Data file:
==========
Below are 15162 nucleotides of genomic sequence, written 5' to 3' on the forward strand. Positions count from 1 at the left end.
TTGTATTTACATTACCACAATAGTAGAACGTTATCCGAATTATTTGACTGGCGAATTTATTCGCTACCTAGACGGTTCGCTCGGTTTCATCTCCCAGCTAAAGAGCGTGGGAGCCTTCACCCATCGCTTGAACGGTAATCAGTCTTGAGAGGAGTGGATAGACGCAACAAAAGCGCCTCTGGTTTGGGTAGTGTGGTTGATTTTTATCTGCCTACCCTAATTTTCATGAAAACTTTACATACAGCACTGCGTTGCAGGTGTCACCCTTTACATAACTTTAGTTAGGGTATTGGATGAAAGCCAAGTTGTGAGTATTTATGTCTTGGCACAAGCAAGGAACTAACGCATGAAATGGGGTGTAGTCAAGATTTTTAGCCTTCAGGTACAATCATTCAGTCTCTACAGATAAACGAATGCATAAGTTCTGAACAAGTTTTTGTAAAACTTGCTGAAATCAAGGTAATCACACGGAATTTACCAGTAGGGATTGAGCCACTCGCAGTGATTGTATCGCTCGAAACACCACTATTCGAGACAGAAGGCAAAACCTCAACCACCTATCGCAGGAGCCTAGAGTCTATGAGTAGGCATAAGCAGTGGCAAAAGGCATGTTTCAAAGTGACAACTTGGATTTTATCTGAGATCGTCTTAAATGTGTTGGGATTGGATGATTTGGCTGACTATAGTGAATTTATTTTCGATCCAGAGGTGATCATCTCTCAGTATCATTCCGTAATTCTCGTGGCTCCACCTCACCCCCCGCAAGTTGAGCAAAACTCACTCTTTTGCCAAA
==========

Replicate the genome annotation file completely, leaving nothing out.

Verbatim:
Below are 15162 nucleotides of genomic sequence, written 5' to 3' on the forward strand. Positions count from 1 at the left end.
TTGTATTTACATTACCACAATAGTAGAACGTTATCCGAATTATTTGACTGGCGAATTTATTCGCTACCTAGACGGTTCGCTCGGTTTCATCTCCCAGCTAAAGAGCGTGGGAGCCTTCACCCATCGCTTGAACGGTAATCAGTCTTGAGAGGAGTGGATAGACGCAACAAAAGCGCCTCTGGTTTGGGTAGTGTGGTTGATTTTTATCTGCCTACCCTAATTTTCATGAAAACTTTACATACAGCACTGCGTTGCAGGTGTCACCCTTTACATAACTTTAGTTAGGGTATTGGATGAAAGCCAAGTTGTGAGTATTTATGTCTTGGCACAAGCAAGGAACTAACGCATGAAATGGGGTGTAGTCAAGATTTTTAGCCTTCAGGTACAATCATTCAGTCTCTACAGATAAACGAATGCATAAGTTCTGAACAAGTTTTTGTAAAACTTGCTGAAATCAAGGTAATCACACGGAATTTACCAGTAGGGATTGAGCCACTCGCAGTGATTGTATCGCTCGAAACACCACTATTCGAGACAGAAGGCAAAACCTCAACCACCTATCGCAGGAGCCTAGAGTCTATGAGTAGGCATAAGCAGTGGCAAAAGGCATGTTTCAAAGTGACAACTTGGATTTTATCTGAGATCGTCTTAAATGTGTTGGGATTGGATGATTTGGCTGACTATAGTGAATTTATTTTCGATCCAGAGGTGATCATCTCTCAGTATCATTCCGTAATTCTCGTGGCTCCACCTCACCCCCCGCAAGTTGAGCAAAACTCACTCTTTTGCCAAA